Pew Center for Arts and Heritage

Get our monthly newsletter in your inbox for the latest on cultural events, ideas, conversations, and grantmaking news in Philadelphia and beyond.

Main page contents
Frank Sherlock, 2013 Pew Fellow. Photo by Colin Lenton.

Fellows Friday: Q&A with Frank Sherlock

Fellows Friday: Q&A with Frank Sherlock

Frank Sherlock, 2013 Pew Fellow. Photo by Colin Lenton.

As part of our new “Fellows Friday” web feature, we focus on the artistic lives of our Pew Fellows: their aspirations, influences, and creative challenges. This week, we speak to 2013 Pew Fellow and Philadelphia’s newly designated poet laureate, Frank Sherlock, author of the new chapbook Neighbor Ballads and the forthcoming Space Between These Lines Not Dedicated, to be published this year by ixnay press.

What music are you listening to? Which books are on your bedside table?

I am very much in a sound of Philadelphia state of mind lately, so there’s a lot of Gamble and Huff going on. I also like to listen to Wild Flag before I leave the house. Currently the books that I keep reaching for are Expect Anything Fear Nothing: The Situationist Movement in Scandinavia and Elsewhere, and Every Goodbye Ain’t Gone: An Anthology of Innovative Poetry by African Americans.

If you could collaborate with anyone alive today (someone you don’t know personally), who would it be?

I would love to work with The Roots on a Philadelphia-based project. I can also envision a collaboration with Yoko Ono. I taught her work to young people a few years back, and co-founded the YDL (Yoko Defense League): “a de-centered organization that defends Ono from late-McCarthyites and neo-McCartneyites.” Jeremy Deller has already collaborated with me, he just didn’t know it at the time.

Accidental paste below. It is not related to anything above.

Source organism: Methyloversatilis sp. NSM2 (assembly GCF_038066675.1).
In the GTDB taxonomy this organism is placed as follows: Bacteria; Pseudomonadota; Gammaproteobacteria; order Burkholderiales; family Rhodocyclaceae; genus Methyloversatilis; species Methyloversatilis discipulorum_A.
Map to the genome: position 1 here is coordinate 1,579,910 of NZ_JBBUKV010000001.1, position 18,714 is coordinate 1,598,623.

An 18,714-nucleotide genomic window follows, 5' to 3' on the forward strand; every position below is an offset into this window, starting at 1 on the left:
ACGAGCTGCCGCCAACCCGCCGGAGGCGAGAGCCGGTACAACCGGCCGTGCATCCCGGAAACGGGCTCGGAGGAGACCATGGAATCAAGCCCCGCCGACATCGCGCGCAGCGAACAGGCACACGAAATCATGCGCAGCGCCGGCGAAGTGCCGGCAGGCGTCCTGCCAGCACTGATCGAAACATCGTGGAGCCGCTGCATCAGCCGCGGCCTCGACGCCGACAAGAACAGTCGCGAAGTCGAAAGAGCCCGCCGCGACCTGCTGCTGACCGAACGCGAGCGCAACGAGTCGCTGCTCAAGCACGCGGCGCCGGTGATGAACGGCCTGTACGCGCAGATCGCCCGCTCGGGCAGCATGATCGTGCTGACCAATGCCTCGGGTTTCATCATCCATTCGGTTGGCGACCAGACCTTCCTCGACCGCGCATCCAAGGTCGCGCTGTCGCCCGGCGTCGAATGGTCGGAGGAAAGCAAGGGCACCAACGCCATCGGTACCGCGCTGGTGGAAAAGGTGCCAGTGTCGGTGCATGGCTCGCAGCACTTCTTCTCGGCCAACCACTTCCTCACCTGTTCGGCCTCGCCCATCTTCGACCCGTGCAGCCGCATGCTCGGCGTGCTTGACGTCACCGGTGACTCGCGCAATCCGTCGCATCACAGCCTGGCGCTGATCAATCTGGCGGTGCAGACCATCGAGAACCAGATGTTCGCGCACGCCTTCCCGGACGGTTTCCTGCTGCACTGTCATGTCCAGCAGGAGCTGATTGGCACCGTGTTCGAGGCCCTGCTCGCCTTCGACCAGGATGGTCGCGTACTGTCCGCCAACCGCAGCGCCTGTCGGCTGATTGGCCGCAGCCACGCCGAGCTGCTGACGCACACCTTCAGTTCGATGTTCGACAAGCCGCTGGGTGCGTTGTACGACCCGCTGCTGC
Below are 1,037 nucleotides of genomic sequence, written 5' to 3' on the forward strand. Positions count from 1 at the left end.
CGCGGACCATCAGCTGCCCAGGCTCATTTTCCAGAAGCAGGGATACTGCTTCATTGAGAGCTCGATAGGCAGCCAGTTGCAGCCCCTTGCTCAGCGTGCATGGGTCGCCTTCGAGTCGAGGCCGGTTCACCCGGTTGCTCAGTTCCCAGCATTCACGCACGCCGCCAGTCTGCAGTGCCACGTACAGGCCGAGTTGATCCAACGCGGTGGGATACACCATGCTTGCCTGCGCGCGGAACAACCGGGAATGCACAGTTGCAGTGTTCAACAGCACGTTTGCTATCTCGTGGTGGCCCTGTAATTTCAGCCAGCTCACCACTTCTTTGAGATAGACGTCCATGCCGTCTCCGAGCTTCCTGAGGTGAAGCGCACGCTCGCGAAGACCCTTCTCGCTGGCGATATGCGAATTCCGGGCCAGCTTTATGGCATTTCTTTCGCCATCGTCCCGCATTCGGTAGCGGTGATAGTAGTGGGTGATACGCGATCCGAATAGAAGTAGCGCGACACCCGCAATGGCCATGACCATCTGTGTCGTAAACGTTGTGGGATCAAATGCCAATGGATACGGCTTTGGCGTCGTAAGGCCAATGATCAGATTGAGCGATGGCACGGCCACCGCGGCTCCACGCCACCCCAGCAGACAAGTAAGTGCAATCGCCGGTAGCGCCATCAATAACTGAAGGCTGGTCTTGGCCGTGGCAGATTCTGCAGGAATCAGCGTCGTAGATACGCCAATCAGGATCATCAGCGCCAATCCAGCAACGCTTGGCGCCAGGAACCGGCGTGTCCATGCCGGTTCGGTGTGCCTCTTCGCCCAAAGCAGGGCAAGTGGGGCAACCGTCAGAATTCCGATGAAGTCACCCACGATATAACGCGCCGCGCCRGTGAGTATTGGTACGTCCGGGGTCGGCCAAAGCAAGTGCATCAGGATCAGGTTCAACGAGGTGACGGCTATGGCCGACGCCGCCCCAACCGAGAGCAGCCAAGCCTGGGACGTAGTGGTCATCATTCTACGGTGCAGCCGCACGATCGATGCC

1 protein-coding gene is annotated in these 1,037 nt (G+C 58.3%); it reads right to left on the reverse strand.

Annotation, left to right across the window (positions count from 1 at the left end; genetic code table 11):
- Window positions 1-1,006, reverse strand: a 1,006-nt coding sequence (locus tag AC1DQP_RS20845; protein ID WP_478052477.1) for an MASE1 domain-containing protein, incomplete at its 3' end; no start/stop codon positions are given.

What images or things keep you company in the space where you work?

I’m kept company by a framed photo of Rufus Harley (the world’s first jazz bagpiper), a statue of Maria Quitéria, a citrine crystal given to me by [2011 Pew Fellow] CAConrad, and a pack of Pal’s Lounge matches in detritus that now shimmers gold—a talisman from my late-night New Orleans headquarters.

When did you know you were going to be an artist?

Once I saw Yevgeny Yevtushenko read at the University of Pennsylvania, I knew that I wanted to be a poet. Then I went to my second poetry reading and couldn’t help but think, “What the hell is this?” But it was too late.

Listen to Sherlock discuss his poet laureate position with Marty Moss-Coane on WHYY’s Radio Times March 5, 2014 program >